The thoughtful director of New York City’s Sara Curry Preschool and author of The Children’s Bill of Emotional Rights, Eileen Johnson has developed a philosophy of children’s emotional development. Over breakfast in the East Village, we asked her about bullying, fostering empathy, and managing expectations.
Ada Calhoun: You talk in your book about dwelling on children’s feelings rather than rushing in to fix situations. How do we keep ourselves from immediately reacting?
Eileen Johnson: Therapy is really key to good parenting. You deal with your own issues first. What we do here is A.R.T.: Accept, Reflect, Teach.
A: The hardest thing is to accept that that is a separate individual. Maybe at this age, the child is angry or aggressive. You need to accept that it’s not about you. Part of that is accepting yourself: saying to yourself, “I feel angry today; we all do sometimes.”
R: I encourage the teachers to talk about their feelings: Who irritated you today? Why? Maybe it’s “I felt like I wasn’t being listened to,” or, “I felt like my boundaries were crossed.” And to the children, we can say, “Oh, you guys are having a fight right now!” Just say what you see. Nobody wants advice. You don’t want advice; I don’t. Even in your own relationships, you just want to be heard or seen. You want your partner to say, “Oh, you’re angry with me.” The other day, this little girl was saying, “I’m just . . . so… so…” Then she said, “I want everyone to know how I feel!” So I said, “Okay,” and I gave her the microphone and she said, “I just want everyone to know: I’m disappointed!” And she just loved that. You don’t fix it. You just let them be heard.
T: Later, you can do the teaching. “Remember this morning when you kicked mommy? How were you feeling when you did that? You can hurt people when you kick.”
AC: What are some other ways to foster empathy?
EJ: Often parents will say to children, “How would YOU like it if someone did that to YOU?” But that doesn’t work. Young children don’t think that way. You need to model empathy. If your child gets hurt, you focus on that: “Oh, you got hurt!” It may not be a big deal to us, but it’s a big deal to her. It’s good to linger on this trauma rather than to rush to say, “You’ll get over it.” That’s not what people need.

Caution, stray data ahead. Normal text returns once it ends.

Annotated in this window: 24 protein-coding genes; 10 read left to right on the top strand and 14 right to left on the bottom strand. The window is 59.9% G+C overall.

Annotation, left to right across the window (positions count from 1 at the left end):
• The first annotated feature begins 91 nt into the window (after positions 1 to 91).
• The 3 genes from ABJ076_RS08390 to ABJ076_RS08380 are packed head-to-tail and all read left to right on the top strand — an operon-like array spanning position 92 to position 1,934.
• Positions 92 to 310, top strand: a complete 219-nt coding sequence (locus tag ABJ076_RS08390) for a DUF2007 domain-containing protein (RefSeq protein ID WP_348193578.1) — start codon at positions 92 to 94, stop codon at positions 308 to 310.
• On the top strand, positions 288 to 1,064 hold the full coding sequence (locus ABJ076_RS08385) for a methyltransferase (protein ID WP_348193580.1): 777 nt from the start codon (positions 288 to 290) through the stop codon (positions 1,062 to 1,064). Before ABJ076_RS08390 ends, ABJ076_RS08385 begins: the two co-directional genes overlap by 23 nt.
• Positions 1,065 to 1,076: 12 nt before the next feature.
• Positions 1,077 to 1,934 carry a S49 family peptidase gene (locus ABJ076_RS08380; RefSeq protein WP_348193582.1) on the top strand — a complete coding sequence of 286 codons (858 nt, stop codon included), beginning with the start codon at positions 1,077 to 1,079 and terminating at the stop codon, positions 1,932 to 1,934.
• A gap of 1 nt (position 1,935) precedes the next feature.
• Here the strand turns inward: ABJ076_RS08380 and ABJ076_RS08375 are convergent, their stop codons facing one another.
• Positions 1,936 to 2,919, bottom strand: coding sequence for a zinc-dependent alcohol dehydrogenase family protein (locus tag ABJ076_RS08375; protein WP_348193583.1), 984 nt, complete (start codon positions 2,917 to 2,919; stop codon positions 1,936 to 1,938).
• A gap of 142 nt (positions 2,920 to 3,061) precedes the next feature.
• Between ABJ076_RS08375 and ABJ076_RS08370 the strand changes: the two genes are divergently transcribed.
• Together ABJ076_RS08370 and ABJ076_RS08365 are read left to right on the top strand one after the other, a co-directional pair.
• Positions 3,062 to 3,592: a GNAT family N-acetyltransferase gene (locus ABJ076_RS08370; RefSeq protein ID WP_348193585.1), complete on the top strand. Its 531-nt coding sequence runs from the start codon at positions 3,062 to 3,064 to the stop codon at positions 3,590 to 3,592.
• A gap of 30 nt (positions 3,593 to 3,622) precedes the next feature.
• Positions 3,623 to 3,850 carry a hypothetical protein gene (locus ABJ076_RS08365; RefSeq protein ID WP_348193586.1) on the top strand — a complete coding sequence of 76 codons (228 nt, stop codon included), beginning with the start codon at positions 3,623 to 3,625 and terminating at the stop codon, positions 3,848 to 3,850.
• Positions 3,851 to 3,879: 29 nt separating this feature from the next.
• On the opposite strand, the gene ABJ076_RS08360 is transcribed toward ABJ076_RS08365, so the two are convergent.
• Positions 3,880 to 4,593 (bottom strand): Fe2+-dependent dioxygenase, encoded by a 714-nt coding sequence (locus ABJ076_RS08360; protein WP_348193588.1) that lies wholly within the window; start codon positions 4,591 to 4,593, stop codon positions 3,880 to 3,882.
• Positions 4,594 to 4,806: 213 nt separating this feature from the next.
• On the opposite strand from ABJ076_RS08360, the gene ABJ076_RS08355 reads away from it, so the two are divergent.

AC: What about expressing concern for other people in front of your child?
EJ: That’s wonderful. If you look at the Theory of Mind, young children don’t know that others have different thoughts than they do. If they see you think through things and hear you say things like, “I’m worried about Samantha. She seems sick today,” then they see that you have a separate mind and that you care about other people.
AC: I wonder about the dialogue around bullying now, where the bully is purely evil and the victim is purely good.
EJ: If you set it up like they’re bad and you’re the victim, that’s bad for both sides. Some people just don’t have good social skills, and so when they say, “Nobody’s playing with me!” maybe the answer isn’t to punish everyone else. Maybe that this child needs guidance about how to go over and play. At our school, there were these two boys who kept fighting with each other, and we kept pointing out things they had in common. Both sets of parents were divorced, so we said, “Your dad lives in a different place! So does yours!” And they eventually stopped fighting. The more you can get them to see themselves in other people, the less they become threatened by other people.
AC: And yet, there is always the one kid on the playground who seems like a genuine sociopath.
EF: I would ask my kids, “Why do you think he’s doing that? Most kids wouldn’t do that.” That shows that this behavior is not okay, but also acknowledges that there are probably reasons for it. That’s not just a bully. That’s a kid who’s crying for help, actually. You can say, “He’s scaring other people. I’m sure he would love a friend, but he can’t have friends, can he, while he’s doing this? He must need some kind of help.” In any case, it’s better than what we were taught: “Go out there and fight those kids! Go back and punch them!” I don’t think that’s right. Do you?
AC: No. I think play-fighting is okay, though.
EJ: Yes, and in that case you can help them pick up each other’s cues: “Oh, you were wrestling so much and now his face is red! Is he hurt?” It’s like the struggle between the superego and the id. If you don’t have those things integrated, you get a situation where the good is really good and the bad is really bad and they aren’t connected.
AC: Like a certain attorney general who was out there fighting the bad guys but then being the bad guy after he clocked out.
EJ: Yes, when boys are playing good guys and bad guys, they’re trying to integrate those sides. Also, it’s fantasy and drama. Storytelling. If you take away the guns, they use their fingers. It is phallic. They’re boys; they want to point something at somebody. You need to channel it, not suppress it.
AC: How do you manage your expectations for your own children?
EJ: When my daughters were teenagers, I nagged. But therapy helped me just say how I felt and listen to how my daughters felt. It was that easy.